President Trump tweeted on Thursday that the removal of Confederate statues from cities and towns across the country is "beauty that...will be greatly missed and never able to be comparably replaced!"
The white supremacist rally in Charlottesville, Virginia, on Saturday was inspired by the planned removal of the Robert E. Lee statue in Emancipation Park. Baltimore city authorities removed four statues this week. Activists pulled down a statue in Durham, North Carolina. Other cities — including Lexington, Kentucky; Dallas, and Memphis — are planning to remove statues from their public spaces.
Trump started tweeting on Thursday morning that it was "sad to see the history and culture of our great country being ripped apart".
When asked for further clarification on the president's tweets, White House spokesperson Lindsay Walters told a pool reporter: "The tweets speak for themselves."
Trump's "who's next, Washington?" comment is reminiscent of his controversial press conference on Tuesday when he backed the white supremacists in Charlottesville — whom he says were "not all" white supremacists — because "they wanted to protest the taking down for the statue of Robert E. Lee."
Trump: I've condemned many different groups, but not all of those people were neo-Nazis, believe me. Not all of those people were white supremacists, by any stretch.
Reporter: Well, white nationalists—
Trump: Those people were also there because they wanted to protest the taking down of a statue of Robert E. Lee. So … Excuse me. And you take a look at some of the groups and you see and you'd know it if you were honest reporters — which in many cases you're not. But many of those people were there to protest the taking down of the statue of Robert E. Lee. So, this week it's Robert E. Lee. I noticed that Stonewall Jackson is coming down. I wonder is it George Washington next week and is it Thomas Jefferson the week after? You know, you really do have to ask yourself where does it stop? But they were there to protest- excuse me. you take a look the night before, they were there to protest the taking down of the statue of the Robert E. Lee. Infrastructure question.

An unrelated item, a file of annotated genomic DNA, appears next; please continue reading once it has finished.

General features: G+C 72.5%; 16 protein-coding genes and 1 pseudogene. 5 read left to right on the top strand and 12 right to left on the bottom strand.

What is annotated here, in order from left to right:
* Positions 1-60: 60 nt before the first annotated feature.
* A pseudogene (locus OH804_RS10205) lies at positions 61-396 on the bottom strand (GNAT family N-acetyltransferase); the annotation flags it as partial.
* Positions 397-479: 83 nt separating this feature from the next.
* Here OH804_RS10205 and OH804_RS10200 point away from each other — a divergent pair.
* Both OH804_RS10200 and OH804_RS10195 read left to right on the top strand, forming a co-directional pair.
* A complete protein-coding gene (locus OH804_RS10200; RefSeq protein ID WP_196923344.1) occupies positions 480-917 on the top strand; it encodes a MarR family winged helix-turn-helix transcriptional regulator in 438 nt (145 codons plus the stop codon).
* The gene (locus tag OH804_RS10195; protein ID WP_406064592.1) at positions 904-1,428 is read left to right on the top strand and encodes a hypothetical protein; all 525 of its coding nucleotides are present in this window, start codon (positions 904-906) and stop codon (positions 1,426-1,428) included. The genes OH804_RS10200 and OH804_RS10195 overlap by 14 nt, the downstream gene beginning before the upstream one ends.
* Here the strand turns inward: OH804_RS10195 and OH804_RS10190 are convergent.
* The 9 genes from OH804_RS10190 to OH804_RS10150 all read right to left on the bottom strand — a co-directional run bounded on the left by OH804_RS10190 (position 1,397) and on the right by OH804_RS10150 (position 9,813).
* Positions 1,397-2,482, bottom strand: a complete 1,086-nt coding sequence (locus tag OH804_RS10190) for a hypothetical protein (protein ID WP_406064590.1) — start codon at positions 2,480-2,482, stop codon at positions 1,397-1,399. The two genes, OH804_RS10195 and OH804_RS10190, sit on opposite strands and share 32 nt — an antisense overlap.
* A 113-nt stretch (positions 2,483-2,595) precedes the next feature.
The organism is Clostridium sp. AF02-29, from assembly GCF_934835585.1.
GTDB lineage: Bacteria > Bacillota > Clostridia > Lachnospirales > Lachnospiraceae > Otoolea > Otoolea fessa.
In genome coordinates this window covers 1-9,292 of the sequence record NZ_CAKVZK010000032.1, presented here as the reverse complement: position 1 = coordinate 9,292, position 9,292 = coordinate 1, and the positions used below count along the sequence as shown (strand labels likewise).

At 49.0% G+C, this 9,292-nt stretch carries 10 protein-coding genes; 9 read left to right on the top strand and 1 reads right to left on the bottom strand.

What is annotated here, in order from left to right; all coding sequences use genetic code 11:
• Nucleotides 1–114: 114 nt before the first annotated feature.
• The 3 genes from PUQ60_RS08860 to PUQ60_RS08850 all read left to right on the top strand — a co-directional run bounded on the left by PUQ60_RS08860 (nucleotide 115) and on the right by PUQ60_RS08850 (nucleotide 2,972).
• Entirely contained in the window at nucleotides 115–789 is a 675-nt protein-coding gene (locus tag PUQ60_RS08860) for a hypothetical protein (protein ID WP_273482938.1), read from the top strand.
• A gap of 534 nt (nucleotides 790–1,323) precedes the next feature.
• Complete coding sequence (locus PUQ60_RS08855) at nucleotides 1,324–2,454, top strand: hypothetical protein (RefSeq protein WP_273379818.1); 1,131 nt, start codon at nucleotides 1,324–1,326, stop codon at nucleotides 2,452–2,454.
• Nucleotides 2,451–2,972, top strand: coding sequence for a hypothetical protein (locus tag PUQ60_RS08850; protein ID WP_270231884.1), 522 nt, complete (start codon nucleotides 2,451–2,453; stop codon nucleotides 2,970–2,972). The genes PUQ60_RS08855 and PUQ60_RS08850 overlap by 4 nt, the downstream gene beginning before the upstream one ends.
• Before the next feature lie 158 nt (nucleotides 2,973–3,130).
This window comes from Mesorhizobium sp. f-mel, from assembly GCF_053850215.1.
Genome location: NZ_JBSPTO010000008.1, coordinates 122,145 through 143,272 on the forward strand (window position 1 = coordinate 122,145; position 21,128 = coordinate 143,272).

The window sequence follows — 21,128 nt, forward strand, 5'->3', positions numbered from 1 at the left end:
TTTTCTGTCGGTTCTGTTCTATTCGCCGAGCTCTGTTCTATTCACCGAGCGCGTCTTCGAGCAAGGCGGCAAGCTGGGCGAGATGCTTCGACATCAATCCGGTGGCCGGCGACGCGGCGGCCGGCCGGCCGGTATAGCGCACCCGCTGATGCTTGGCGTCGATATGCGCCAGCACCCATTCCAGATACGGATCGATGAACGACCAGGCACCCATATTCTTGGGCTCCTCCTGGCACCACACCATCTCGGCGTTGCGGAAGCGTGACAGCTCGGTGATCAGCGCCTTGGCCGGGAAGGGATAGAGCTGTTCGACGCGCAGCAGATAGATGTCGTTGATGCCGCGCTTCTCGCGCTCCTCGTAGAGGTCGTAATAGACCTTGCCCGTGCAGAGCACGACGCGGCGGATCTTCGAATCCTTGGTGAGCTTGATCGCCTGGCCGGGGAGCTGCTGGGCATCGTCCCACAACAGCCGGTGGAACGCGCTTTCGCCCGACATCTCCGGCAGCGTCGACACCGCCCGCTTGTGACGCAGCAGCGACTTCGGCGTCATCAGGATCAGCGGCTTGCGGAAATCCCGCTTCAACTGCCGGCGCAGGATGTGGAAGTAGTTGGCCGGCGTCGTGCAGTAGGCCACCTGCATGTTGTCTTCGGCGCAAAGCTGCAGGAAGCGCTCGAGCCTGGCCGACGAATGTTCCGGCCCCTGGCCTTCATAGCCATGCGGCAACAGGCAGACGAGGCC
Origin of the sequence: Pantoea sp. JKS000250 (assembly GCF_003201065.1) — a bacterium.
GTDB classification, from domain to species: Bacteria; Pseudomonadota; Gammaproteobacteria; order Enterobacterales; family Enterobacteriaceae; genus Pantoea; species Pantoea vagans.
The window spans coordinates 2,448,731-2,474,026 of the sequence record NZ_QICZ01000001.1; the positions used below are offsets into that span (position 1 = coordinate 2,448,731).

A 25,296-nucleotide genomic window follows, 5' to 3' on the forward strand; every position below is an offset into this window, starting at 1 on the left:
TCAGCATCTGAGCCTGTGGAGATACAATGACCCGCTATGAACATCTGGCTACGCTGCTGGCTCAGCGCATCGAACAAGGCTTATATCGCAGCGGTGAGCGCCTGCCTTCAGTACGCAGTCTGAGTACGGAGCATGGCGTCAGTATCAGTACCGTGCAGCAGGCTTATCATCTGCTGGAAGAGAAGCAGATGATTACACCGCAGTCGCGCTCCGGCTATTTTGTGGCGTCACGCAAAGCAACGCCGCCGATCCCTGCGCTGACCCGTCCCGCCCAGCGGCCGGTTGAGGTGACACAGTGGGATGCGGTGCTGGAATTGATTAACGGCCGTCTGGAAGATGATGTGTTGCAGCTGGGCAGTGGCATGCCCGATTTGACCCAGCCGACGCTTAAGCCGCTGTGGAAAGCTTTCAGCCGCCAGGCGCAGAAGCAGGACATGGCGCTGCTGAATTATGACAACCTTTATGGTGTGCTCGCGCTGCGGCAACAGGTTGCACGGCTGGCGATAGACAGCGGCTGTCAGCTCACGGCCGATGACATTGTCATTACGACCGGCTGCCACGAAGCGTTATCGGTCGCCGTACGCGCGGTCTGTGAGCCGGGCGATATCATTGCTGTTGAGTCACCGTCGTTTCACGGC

Back in 2013, Trump called Lee a "great general."
In recent days, Trump has been repeatedly attempting to link Lee, a Confederate general, with founding fathers including George Washington and Thomas Jefferson.
"Are we going to take down statues to George Washington? How about Thomas Jefferson?" he said during Tuesday's press conference, in a similar vein to Thursday's tweets.
"What do you think of Thomas Jefferson? You like him. Good. Are we going to take down his statue? He was a major slave owner. You are changing history and culture," said the president.
Trump's tweets on Thursday were immediately met with derision from many online, who responded to the president about the "beauty" of Confederate statues.
The statue that reporter Soledad O'Brien tweeted was from the Battle of Liberty Place monument, removed earlier this year by authorities in New Orleans.
Others discussed whether a Trump statue should exist as "part of the history and culture of our great country":
As New York Times journalist Michael Barbaro pointed out, Donald Trump wasn't so careful about protecting historical "beauty" when it came to building Trump Tower back in 1979, which replaced an art deco department store.
Trump allowed two art deco panels to be "smashed by jackhammers" rather than donate them to the nearby Metropolitan Museum of Art.
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Amber Jamieson is a reporter for BuzzFeed News and is based in New York.
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